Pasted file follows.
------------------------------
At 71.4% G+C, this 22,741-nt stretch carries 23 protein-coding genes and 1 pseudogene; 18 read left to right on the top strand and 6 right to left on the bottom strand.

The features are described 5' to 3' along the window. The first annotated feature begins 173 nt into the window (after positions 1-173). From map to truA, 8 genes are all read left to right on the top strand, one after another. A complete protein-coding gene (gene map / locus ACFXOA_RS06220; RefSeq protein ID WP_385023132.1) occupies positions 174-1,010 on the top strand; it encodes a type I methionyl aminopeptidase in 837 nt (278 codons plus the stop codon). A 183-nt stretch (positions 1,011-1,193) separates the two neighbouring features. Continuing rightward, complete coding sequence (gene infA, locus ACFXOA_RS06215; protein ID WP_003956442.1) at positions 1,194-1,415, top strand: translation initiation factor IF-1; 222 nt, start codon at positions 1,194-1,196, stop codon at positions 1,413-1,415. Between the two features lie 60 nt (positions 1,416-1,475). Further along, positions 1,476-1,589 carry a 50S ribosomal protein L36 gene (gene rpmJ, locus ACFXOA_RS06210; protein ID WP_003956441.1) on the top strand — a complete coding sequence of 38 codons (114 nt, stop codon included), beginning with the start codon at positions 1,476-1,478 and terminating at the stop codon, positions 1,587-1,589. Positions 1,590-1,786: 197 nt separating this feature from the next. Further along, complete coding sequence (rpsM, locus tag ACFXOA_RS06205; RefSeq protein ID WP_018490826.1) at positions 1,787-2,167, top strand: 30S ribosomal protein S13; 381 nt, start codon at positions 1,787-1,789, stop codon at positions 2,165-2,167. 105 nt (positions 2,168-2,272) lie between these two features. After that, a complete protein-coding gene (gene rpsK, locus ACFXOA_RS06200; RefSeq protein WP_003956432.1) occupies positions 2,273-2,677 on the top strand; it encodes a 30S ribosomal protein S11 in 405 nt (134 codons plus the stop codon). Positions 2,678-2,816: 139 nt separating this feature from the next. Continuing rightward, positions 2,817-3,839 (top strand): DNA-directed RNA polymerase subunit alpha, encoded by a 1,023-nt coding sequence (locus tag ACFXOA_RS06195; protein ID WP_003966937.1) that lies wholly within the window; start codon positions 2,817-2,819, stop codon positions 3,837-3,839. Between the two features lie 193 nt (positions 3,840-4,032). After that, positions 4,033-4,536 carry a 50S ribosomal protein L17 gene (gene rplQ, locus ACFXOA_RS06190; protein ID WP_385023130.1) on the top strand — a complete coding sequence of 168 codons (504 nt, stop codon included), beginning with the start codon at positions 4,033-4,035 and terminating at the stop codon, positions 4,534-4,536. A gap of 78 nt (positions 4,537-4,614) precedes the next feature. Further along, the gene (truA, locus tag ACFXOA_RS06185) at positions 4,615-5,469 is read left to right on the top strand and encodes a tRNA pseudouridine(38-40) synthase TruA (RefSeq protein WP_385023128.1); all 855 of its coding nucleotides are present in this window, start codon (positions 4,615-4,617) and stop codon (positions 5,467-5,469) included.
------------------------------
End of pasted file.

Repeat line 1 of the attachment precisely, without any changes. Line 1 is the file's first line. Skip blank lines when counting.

At 71.4% G+C, this 22,741-nt stretch carries 23 protein-coding genes and 1 pseudogene; 18 read left to right on the top strand and 6 right to left on the bottom strand.